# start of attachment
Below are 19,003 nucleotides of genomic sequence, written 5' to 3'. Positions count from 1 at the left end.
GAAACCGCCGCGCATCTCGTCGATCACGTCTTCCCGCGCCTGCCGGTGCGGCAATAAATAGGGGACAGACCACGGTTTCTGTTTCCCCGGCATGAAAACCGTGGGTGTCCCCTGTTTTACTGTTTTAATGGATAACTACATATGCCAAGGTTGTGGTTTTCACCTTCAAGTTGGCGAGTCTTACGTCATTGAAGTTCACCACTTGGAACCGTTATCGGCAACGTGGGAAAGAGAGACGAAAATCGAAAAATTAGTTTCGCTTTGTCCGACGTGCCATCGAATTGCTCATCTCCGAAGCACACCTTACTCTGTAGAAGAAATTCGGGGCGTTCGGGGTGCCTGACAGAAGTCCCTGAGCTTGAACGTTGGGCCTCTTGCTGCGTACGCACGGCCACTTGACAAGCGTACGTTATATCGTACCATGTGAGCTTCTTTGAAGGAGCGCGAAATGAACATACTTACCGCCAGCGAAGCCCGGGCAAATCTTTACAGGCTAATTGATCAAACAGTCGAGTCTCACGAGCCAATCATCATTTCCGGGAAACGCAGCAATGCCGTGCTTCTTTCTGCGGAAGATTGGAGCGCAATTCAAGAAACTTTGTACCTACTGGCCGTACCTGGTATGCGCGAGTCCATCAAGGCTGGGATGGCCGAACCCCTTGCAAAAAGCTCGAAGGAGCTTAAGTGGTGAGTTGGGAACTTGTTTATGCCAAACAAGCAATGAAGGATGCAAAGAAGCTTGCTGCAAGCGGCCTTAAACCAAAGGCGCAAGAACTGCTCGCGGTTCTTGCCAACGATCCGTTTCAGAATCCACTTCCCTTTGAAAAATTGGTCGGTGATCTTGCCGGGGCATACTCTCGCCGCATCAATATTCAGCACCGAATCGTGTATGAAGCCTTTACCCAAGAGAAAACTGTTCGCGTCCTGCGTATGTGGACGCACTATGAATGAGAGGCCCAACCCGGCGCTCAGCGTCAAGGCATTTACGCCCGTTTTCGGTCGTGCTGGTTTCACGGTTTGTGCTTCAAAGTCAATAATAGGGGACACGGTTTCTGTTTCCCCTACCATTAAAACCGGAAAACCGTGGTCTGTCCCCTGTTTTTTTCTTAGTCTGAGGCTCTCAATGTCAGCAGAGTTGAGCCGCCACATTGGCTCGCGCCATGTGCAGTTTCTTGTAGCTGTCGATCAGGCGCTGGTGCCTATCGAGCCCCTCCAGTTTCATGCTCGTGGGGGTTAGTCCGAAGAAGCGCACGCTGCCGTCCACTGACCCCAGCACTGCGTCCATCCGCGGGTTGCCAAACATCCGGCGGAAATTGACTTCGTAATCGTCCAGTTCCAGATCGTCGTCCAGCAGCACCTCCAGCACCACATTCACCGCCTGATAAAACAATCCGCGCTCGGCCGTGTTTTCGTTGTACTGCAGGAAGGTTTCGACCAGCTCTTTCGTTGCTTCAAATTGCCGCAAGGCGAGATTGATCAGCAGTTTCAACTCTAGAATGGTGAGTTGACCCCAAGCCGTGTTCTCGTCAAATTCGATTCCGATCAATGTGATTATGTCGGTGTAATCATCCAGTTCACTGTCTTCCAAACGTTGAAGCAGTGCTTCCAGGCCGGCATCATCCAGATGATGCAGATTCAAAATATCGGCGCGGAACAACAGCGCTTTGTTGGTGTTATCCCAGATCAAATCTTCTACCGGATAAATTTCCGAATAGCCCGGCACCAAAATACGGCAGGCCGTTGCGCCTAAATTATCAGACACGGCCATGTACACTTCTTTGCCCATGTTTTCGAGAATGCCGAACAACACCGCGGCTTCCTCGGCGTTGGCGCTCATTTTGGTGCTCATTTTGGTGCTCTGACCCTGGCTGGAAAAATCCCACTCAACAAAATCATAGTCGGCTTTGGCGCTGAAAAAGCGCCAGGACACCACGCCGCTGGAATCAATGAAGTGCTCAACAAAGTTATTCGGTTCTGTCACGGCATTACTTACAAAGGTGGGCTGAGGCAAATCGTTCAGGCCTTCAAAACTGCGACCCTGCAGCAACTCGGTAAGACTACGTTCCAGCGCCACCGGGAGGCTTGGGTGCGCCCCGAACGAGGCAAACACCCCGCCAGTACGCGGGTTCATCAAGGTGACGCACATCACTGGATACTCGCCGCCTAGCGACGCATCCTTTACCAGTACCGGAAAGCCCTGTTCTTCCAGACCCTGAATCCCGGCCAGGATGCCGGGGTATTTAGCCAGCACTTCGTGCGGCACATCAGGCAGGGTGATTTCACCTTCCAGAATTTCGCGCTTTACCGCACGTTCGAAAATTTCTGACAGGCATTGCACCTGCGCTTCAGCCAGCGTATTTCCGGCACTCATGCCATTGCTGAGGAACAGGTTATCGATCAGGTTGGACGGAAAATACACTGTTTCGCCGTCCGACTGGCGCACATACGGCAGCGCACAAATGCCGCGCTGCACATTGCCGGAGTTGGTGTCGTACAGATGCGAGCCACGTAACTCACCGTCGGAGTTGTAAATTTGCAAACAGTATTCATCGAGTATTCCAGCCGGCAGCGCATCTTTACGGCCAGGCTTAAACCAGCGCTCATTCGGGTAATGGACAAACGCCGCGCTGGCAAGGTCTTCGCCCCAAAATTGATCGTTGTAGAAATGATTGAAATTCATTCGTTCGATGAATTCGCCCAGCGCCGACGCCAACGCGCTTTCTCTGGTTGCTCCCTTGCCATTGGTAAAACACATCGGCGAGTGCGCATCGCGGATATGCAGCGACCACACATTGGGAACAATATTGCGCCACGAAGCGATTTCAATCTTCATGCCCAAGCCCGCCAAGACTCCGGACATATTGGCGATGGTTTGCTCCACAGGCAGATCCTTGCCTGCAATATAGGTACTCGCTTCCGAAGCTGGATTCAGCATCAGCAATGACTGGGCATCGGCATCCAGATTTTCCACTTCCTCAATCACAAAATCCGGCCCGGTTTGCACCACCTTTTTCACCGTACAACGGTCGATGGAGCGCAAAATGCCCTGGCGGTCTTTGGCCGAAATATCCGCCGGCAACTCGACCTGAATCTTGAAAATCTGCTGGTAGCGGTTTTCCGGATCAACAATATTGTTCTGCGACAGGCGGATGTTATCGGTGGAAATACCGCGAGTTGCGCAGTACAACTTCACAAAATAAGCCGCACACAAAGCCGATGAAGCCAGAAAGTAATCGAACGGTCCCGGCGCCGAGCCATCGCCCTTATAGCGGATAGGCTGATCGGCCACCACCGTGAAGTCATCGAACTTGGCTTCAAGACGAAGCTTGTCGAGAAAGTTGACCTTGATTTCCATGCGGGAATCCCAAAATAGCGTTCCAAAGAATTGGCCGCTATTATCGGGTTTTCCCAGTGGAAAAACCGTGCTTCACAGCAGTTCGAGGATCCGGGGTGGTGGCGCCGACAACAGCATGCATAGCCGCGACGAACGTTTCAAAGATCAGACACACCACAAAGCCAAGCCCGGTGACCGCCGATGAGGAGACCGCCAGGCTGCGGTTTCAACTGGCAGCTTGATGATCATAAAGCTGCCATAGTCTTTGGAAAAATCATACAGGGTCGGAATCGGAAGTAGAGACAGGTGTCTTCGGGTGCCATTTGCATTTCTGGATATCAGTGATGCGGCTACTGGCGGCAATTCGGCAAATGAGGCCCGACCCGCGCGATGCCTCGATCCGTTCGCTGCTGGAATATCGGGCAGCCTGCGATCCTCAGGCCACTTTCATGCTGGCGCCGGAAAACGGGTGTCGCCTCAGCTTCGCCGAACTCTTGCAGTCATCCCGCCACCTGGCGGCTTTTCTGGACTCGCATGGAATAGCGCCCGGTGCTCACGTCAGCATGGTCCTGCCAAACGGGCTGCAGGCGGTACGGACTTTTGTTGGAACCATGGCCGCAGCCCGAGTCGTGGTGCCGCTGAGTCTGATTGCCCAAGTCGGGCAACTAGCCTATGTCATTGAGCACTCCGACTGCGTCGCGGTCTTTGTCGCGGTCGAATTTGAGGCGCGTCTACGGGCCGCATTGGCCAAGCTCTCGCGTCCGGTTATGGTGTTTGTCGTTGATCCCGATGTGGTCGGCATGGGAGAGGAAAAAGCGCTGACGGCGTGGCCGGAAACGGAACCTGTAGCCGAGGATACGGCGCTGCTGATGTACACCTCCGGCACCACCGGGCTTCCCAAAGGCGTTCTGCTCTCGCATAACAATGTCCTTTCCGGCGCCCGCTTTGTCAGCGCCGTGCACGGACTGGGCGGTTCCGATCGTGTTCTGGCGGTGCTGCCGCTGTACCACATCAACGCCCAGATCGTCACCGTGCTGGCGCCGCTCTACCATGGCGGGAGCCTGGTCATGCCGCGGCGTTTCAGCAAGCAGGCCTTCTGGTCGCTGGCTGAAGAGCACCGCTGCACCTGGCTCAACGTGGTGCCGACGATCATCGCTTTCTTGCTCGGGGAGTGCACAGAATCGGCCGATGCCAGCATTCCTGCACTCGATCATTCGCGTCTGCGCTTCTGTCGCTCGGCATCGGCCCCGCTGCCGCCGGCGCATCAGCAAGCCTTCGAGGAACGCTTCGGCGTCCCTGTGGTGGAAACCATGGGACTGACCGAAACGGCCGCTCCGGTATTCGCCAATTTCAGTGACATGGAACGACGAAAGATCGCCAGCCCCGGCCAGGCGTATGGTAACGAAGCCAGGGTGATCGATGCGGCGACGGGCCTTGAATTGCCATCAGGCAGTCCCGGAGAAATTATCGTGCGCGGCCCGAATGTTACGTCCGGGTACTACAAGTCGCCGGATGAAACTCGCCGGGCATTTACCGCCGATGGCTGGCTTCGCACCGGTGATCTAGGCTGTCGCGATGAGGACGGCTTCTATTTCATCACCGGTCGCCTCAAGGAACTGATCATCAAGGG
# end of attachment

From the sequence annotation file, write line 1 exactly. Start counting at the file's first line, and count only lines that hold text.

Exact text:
Below are 19,003 nucleotides of genomic sequence, written 5' to 3'. Positions count from 1 at the left end.